Lightweight metal frames

Metal frames, especially the light, spare type, add minimal information, but if you wear that frame with metal earrings, that's a lot of hard texture at your face. It will look alright, but it's a colder effect, as shown by this Vera Wang black titanium pair, which I like very much. They are graceful and clean but lack the warmth of the acrylics, especially those with laminated colour or tortoise-shell mottles. 

With them, I'd choose an earring that's more gem than metal, like Gabrielle Sanchez' amethyst globes, $1,250 at TwistOnline.) Nor would I confine the earring setting to a dark metal unless I wanted that goth-girl effect.

In a drop earring, Beth Orduna's lavender-grey drop hoops soften the metal and add the always-magical glow of pearl. (Price, $308 at TwistOnline.)

And, LauraH and others, how often do you update your frames? Do you choose for yourself or take an optician's advice? My friends Alice teases her husband: his aviators, over 30 years old, are now back in style.

But we don't want to wait out a turn of the retro wheel!

Wardrobe value, Part Two: The Three Questions

What am I thinking when I try something on? I ask myself Three Questions:

Question #1: The Fundamental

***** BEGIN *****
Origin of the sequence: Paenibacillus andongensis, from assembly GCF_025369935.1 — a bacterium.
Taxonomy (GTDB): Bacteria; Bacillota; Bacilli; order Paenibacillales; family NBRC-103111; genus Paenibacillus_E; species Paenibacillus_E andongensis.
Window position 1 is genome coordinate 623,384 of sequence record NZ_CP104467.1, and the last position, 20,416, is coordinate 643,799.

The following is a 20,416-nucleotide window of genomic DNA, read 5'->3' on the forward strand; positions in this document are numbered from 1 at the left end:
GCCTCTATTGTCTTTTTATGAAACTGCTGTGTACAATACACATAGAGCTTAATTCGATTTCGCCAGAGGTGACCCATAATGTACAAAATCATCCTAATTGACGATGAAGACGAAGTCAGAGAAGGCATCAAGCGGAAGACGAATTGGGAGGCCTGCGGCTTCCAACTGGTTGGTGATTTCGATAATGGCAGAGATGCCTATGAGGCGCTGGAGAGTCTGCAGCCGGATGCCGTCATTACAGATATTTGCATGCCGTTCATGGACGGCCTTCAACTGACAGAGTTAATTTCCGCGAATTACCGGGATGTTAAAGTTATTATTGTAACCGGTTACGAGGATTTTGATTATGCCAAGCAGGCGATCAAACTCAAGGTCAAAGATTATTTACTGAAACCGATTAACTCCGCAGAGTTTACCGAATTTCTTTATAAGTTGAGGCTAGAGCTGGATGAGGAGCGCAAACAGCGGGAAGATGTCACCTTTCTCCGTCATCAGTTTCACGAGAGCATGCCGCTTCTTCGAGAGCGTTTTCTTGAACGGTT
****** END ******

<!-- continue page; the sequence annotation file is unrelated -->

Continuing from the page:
"What am I doing when I'm wearing this?

I imagine real-life scenarios, and they'd better flow freely.

Useful corollaries: Do I have at least three things that go with it? Will I need to buy new shoes? Is it a duplicate?

The reversable sari-silk stole at left made the cut; it goes with everything from jeans to a dress and rolls up to nothing in a bag. It's from a private sale held by Toronto's Kalabandar.
Question #2: Mood 
"How do I feel in this?" 

The answer will fall into to one of three categories:

A. Positive

Responses like confident, clever, capable, energetic, attractive, happy, "absolutely right", distinctive, quirky, wild, elegant, pretty, graceful, or a simile that reflects qualities you admire ("I feel like Audrey Hepburn") indicate a contender.

Two 2012 purchases, a v-neck sweater (Brora) and narrow, stretchy kick-pleated skirt (Lunn), felt absolutely right for me.